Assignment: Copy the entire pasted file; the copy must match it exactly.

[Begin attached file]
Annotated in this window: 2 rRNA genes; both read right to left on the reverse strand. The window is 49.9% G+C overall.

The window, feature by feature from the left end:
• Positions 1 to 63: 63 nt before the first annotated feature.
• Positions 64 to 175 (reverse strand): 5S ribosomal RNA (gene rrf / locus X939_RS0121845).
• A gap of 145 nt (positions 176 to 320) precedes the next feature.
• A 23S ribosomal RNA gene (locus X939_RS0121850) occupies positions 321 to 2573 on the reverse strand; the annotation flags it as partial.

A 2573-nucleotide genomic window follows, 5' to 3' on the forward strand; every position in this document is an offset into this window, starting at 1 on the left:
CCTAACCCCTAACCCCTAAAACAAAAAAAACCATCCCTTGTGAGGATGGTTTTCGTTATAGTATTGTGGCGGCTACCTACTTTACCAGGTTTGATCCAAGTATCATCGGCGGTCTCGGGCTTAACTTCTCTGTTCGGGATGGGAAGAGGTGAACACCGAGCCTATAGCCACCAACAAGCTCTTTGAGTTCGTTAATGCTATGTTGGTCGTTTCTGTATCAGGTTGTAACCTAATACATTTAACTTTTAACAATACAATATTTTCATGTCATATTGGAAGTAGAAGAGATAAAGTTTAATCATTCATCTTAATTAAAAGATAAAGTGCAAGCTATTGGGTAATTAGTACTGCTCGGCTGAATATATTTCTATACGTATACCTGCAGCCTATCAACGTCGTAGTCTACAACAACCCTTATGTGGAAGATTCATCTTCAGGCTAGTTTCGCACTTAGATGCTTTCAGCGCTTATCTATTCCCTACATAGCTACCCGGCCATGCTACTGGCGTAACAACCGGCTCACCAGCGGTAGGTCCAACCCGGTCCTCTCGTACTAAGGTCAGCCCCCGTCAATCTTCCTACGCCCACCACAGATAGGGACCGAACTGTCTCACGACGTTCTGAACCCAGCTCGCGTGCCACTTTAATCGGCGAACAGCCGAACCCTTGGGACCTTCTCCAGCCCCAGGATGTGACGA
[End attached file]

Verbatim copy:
Annotated in this window: 2 rRNA genes; both read right to left on the reverse strand. The window is 49.9% G+C overall.

The window, feature by feature from the left end:
• Positions 1 to 63: 63 nt before the first annotated feature.
• Positions 64 to 175 (reverse strand): 5S ribosomal RNA (gene rrf / locus X939_RS0121845).
• A gap of 145 nt (positions 176 to 320) precedes the next feature.
• A 23S ribosomal RNA gene (locus X939_RS0121850) occupies positions 321 to 2573 on the reverse strand; the annotation flags it as partial.

A 2573-nucleotide genomic window follows, 5' to 3' on the forward strand; every position in this document is an offset into this window, starting at 1 on the left:
CCTAACCCCTAACCCCTAAAACAAAAAAAACCATCCCTTGTGAGGATGGTTTTCGTTATAGTATTGTGGCGGCTACCTACTTTACCAGGTTTGATCCAAGTATCATCGGCGGTCTCGGGCTTAACTTCTCTGTTCGGGATGGGAAGAGGTGAACACCGAGCCTATAGCCACCAACAAGCTCTTTGAGTTCGTTAATGCTATGTTGGTCGTTTCTGTATCAGGTTGTAACCTAATACATTTAACTTTTAACAATACAATATTTTCATGTCATATTGGAAGTAGAAGAGATAAAGTTTAATCATTCATCTTAATTAAAAGATAAAGTGCAAGCTATTGGGTAATTAGTACTGCTCGGCTGAATATATTTCTATACGTATACCTGCAGCCTATCAACGTCGTAGTCTACAACAACCCTTATGTGGAAGATTCATCTTCAGGCTAGTTTCGCACTTAGATGCTTTCAGCGCTTATCTATTCCCTACATAGCTACCCGGCCATGCTACTGGCGTAACAACCGGCTCACCAGCGGTAGGTCCAACCCGGTCCTCTCGTACTAAGGTCAGCCCCCGTCAATCTTCCTACGCCCACCACAGATAGGGACCGAACTGTCTCACGACGTTCTGAACCCAGCTCGCGTGCCACTTTAATCGGCGAACAGCCGAACCCTTGGGACCTTCTCCAGCCCCAGGATGTGACGA